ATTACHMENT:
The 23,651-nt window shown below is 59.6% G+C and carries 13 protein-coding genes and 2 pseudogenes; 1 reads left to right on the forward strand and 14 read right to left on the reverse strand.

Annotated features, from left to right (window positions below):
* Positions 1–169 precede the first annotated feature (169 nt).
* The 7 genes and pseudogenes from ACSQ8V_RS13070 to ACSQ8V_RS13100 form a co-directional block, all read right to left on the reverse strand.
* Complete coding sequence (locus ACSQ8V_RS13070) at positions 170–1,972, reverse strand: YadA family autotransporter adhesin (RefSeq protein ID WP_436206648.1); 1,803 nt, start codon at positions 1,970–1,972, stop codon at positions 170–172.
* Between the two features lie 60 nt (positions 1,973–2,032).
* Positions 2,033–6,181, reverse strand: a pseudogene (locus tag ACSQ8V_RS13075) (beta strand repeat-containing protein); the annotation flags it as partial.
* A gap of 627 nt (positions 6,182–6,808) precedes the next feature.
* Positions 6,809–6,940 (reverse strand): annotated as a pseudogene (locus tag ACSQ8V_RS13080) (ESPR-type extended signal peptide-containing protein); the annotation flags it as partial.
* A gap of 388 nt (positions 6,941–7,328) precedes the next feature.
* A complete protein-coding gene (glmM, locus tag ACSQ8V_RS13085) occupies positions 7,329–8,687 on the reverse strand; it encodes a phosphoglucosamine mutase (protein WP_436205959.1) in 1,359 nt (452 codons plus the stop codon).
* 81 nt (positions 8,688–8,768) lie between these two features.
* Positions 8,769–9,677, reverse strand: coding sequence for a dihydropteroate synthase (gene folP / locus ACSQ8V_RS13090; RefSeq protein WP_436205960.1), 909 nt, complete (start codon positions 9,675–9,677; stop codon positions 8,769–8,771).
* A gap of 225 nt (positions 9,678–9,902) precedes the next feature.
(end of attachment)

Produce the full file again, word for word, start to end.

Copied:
The 23,651-nt window shown below is 59.6% G+C and carries 13 protein-coding genes and 2 pseudogenes; 1 reads left to right on the forward strand and 14 read right to left on the reverse strand.

Annotated features, from left to right (window positions below):
* Positions 1–169 precede the first annotated feature (169 nt).
* The 7 genes and pseudogenes from ACSQ8V_RS13070 to ACSQ8V_RS13100 form a co-directional block, all read right to left on the reverse strand.
* Complete coding sequence (locus ACSQ8V_RS13070) at positions 170–1,972, reverse strand: YadA family autotransporter adhesin (RefSeq protein ID WP_436206648.1); 1,803 nt, start codon at positions 1,970–1,972, stop codon at positions 170–172.
* Between the two features lie 60 nt (positions 1,973–2,032).
* Positions 2,033–6,181, reverse strand: a pseudogene (locus tag ACSQ8V_RS13075) (beta strand repeat-containing protein); the annotation flags it as partial.
* A gap of 627 nt (positions 6,182–6,808) precedes the next feature.
* Positions 6,809–6,940 (reverse strand): annotated as a pseudogene (locus tag ACSQ8V_RS13080) (ESPR-type extended signal peptide-containing protein); the annotation flags it as partial.
* A gap of 388 nt (positions 6,941–7,328) precedes the next feature.
* A complete protein-coding gene (glmM, locus tag ACSQ8V_RS13085) occupies positions 7,329–8,687 on the reverse strand; it encodes a phosphoglucosamine mutase (protein WP_436205959.1) in 1,359 nt (452 codons plus the stop codon).
* 81 nt (positions 8,688–8,768) lie between these two features.
* Positions 8,769–9,677, reverse strand: coding sequence for a dihydropteroate synthase (gene folP / locus ACSQ8V_RS13090; RefSeq protein WP_436205960.1), 909 nt, complete (start codon positions 9,675–9,677; stop codon positions 8,769–8,771).
* A gap of 225 nt (positions 9,678–9,902) precedes the next feature.